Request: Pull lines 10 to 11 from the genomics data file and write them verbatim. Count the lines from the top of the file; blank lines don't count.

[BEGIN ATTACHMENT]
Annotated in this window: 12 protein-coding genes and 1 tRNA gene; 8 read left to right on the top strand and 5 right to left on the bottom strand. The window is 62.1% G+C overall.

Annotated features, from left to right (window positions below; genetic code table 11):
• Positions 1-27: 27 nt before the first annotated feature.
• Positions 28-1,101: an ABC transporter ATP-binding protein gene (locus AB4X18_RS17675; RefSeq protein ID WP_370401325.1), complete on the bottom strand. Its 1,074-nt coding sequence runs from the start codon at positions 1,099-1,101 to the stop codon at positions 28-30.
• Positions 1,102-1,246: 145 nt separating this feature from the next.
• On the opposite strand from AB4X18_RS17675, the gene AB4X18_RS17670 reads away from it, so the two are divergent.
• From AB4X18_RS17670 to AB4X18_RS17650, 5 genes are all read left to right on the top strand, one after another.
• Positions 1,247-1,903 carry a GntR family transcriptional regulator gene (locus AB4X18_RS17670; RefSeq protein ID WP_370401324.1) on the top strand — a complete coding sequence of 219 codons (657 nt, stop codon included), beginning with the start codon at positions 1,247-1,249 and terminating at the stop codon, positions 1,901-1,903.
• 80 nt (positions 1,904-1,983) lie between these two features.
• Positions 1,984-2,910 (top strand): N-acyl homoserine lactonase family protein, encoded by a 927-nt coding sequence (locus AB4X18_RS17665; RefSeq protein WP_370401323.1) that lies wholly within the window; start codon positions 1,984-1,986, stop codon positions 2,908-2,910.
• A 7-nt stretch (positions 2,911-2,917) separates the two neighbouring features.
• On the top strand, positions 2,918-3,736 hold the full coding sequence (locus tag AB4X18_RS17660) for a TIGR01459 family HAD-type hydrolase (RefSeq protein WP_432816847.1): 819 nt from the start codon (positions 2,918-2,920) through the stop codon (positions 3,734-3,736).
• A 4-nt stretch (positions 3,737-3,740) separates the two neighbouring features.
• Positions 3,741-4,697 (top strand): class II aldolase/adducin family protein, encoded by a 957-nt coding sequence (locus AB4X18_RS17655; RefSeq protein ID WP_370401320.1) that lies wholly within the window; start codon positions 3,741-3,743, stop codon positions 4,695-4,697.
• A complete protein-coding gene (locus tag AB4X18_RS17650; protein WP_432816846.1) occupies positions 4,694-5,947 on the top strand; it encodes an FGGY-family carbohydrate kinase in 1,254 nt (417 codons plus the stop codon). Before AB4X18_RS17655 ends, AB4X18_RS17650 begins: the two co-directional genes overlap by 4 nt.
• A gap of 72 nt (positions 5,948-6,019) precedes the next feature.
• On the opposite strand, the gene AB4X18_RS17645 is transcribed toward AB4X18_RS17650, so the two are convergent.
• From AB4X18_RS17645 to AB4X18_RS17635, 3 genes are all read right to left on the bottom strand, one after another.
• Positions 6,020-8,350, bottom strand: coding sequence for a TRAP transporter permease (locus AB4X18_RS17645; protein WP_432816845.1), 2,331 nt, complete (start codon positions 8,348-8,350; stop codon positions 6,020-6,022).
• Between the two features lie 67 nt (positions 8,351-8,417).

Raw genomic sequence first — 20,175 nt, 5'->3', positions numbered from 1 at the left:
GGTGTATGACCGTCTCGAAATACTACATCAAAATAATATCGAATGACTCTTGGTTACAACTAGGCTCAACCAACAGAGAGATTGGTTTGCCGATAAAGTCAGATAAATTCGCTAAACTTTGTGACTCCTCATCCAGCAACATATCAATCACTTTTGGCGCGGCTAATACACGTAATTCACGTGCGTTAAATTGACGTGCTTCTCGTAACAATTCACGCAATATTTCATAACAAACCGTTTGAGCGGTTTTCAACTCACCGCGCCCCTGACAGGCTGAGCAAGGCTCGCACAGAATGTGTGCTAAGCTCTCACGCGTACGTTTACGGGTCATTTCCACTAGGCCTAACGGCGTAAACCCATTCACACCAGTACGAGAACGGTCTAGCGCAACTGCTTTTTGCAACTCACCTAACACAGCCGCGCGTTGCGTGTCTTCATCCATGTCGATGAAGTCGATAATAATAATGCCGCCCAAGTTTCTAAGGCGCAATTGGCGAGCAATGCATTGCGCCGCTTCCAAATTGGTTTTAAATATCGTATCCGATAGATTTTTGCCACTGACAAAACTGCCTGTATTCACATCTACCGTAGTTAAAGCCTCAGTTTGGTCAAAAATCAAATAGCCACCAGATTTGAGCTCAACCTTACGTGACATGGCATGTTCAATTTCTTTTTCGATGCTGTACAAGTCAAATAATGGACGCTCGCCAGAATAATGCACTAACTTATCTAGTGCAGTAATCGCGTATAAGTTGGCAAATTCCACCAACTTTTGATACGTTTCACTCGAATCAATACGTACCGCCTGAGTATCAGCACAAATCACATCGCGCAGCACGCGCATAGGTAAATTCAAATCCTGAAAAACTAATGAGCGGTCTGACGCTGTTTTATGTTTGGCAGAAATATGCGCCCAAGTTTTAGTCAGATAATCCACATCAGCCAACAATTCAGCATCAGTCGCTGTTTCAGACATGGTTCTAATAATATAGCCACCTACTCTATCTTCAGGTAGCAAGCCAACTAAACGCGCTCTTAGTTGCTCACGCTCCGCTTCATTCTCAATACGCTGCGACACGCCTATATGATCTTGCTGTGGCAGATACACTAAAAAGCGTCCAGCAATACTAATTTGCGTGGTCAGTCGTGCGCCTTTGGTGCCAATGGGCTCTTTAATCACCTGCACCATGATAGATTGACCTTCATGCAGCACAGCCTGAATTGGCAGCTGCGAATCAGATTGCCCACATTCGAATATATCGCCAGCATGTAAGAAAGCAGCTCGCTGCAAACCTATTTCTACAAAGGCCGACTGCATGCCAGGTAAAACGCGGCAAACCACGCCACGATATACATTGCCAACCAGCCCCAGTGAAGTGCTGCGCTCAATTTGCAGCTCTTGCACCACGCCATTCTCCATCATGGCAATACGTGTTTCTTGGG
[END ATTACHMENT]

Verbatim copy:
• Positions 1,984-2,910 (top strand): N-acyl homoserine lactonase family protein, encoded by a 927-nt coding sequence (locus AB4X18_RS17665; RefSeq protein WP_370401323.1) that lies wholly within the window; start codon positions 1,984-1,986, stop codon positions 2,908-2,910.
• A 7-nt stretch (positions 2,911-2,917) separates the two neighbouring features.